Even with all the resources in the world, a good therapist can be hard to find. Add to this budget constraints, and it can feel harder than finding fur on a rattlesnake.
Folks may tell you, “That’s just what it costs. Can you really put a price on getting the help that you need?” On the other hand, “Um, yes you can.” The view that money should be no object in the quest for mental health is drastically out of touch with the financial realities of most of the world. Therapy should not be a source of undue financial hardship. Everyone deserves support regardless of their capacity to pay.
If you keep running into dead ends in your search for the seemingly mythical unicorn or an affordable, quality, “right fit” therapist, try the following. Some of these tips may sound rudimentary—but they aren’t always obvious to first-time seekers amidst an incredibly complex landscape. As always, take what works for you and leave the rest behind.
- Be honest with yourself about your budget. There can be an initial sticker shock when you see the cost of individual therapy. Costs generally range from $65 to $250+ per session—the higher end of that is standard in cities like Los Angeles, San Francisco, and New York. If you’re able to do this, great. And if you're one of many who can't currently afford these fees, come up with a number that may feel noteworthy, but that won’t cause long term strain. This clarity will help your search. Psychology Today is one example of a therapist search engine that enables filtering by fees.
- If insured, call your insurance company. Ask about your mental health benefits. There’s often a limited supply of “in-network providers,” so you’ll also want to ask, “What are my out of network benefits?” A therapist outside your network can provide a receipt that you can submit for (usually partial) reimbursement, depending on your policy. Make sure to get very clear here. For instance, some insurance companies will only reimburse sessions with specific types of providers. Often there is a maximum reimbursement for the year.
- If you’re employed, ask your workplace. Are there any mental health resources you’re entitled to as an employee? More and more organizations recognize the benefit of supporting employee mental health.
- Ask your doctor. Primary care doctors are often quite familiar with healthcare resources including counseling. Let them know your budget constraints.
- Check your county website. Thankfully there are community resources and non-profits that offer free or affordable therapy resources, and a county website can be one source for discovery. There aren’t enough to meet the need, but they offer great care, and are generally very open to helping with referrals.
- Ask any practitioners you wish to see. If the practitioners you’d like to work with aren’t affordable for you, ask if they offer any “sliding scale” spots, or if they may be able to recommend other resources within your budget.
- See a therapist in training. You can often see a therapist who completed years of training but isn’t yet licensed for a reduced rate. There’s some evidence showing therapists in training can be as effective (sometimes more) as experienced clinicians due to ongoing weekly supervision, a learner's mindset, and deep commitment to the work. You can find incredible therapists in this category at therapist training centers, universities with counseling programs, or private practice therapists who supervise interns.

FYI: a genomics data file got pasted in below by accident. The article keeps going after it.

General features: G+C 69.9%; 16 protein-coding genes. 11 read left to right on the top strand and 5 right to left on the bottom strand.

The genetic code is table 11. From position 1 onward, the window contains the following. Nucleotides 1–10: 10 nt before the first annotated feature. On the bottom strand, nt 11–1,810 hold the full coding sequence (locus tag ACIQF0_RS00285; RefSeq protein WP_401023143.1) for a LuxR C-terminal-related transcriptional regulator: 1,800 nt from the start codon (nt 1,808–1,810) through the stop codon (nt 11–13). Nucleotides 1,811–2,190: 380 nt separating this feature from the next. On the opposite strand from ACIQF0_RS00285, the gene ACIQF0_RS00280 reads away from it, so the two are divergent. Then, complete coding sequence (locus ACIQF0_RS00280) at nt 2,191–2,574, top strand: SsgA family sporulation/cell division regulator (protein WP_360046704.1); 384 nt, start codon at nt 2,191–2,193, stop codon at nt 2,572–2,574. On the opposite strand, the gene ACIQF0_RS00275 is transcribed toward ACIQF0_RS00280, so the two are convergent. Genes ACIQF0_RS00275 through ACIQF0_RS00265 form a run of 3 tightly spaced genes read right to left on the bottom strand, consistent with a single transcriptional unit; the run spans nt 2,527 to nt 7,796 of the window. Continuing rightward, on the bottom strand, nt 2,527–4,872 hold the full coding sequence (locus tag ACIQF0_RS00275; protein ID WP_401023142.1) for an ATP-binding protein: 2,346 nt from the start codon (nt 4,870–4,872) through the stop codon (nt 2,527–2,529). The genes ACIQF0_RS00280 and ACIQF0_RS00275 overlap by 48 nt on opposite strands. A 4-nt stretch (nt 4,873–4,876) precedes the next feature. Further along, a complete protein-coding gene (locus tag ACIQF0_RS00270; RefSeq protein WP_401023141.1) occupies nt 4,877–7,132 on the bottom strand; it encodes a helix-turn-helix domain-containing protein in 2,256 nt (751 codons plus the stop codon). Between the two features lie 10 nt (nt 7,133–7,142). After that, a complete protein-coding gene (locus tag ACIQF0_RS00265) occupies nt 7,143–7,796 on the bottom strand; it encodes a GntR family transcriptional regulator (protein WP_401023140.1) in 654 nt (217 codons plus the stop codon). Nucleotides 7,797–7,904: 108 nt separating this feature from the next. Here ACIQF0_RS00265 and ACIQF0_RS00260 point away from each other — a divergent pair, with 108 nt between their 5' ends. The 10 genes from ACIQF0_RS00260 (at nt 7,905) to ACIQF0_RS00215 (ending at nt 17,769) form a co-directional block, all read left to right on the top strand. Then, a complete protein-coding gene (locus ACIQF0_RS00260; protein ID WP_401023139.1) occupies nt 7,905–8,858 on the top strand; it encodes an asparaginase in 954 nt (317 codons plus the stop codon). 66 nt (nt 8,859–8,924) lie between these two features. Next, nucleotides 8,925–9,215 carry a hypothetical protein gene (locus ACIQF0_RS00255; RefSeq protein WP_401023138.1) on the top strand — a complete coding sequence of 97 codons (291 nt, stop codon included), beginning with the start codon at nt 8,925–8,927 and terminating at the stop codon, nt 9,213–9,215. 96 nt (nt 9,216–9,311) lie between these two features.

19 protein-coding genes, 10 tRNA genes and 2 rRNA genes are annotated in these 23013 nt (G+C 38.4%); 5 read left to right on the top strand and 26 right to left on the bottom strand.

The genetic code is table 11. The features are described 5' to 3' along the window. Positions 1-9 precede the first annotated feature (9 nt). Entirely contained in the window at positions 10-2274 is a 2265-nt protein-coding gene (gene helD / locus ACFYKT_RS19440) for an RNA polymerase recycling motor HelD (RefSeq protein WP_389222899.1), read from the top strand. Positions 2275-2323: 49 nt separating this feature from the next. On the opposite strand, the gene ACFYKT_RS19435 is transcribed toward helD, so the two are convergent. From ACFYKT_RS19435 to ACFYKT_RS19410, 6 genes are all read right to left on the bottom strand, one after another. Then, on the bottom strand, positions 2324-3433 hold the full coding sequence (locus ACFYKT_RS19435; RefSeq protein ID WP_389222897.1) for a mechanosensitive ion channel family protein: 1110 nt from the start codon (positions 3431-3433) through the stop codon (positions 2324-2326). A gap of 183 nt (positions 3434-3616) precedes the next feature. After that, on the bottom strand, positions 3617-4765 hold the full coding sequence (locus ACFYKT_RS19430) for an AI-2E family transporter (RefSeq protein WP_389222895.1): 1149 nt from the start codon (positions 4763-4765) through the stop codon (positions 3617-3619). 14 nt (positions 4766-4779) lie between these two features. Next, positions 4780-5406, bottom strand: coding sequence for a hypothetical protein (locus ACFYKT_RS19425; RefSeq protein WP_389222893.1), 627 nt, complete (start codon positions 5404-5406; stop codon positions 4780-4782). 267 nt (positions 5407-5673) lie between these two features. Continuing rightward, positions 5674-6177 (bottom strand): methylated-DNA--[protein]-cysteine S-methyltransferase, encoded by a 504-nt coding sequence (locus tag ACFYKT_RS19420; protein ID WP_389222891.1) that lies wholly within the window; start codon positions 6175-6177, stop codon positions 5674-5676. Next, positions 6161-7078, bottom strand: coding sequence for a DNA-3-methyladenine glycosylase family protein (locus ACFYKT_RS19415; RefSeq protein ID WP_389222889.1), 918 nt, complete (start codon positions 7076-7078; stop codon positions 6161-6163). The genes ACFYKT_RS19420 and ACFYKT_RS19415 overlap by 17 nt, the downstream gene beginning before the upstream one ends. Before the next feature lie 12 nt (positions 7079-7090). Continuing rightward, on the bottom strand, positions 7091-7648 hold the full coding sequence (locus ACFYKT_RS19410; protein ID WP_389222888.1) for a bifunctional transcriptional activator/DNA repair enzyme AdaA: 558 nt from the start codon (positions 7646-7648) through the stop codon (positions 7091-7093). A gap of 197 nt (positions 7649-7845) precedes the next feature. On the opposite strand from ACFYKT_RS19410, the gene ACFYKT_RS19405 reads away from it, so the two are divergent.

- Seek out other types of credible (but non-licensed) providers. Many organizations are testing and creating innovative ways to meet the high demand for mental health services amidst a scarce supply of affordable options. For instance, peer counseling is shown to be tremendously effective and is getting increased attention and funding for an affordable approach to meet the surging demand for care. No-cost options like 12-step programs have been supporting folks with lifestyle changes and recovery for decades.
- Reap the benefits of tech. Mental health tech is booming (even as funding for start-ups in the non-clinical wellness space slows), and with this comes a variety of affordable offerings. Leverage apps, but try to source your choices based on credible recommendations (like this list via the UCSF Department of Psychiatry and Behavioral Sciences).
- Control the dose. Many therapists focus on or specialize in short-term therapy, which can be both effective and cost-effective.
- Cut to the chase. If you have a specific challenge, try to see someone who specializes in that challenge so that you aren’t investing in solutions that lack promise. For instance, if you know you have ADHD, and also feel depressed or anxious, look for someone who understands both. If you’re looking for help with your relationship, see a couples counselor.
- Stay discerning. The most important factor in successful therapeutic outcomes is what we call “goodness of fit.” Low-fee doesn’t have to equate with low-quality. Again, you deserve quality care regardless of your capacity to pay.
Good luck with your search! If you have simple tips or strategies that you think could aid readers in their search for an affordable therapist, please reach out!
To find a clinician near you, visit the Psychology Today Therapy Directory.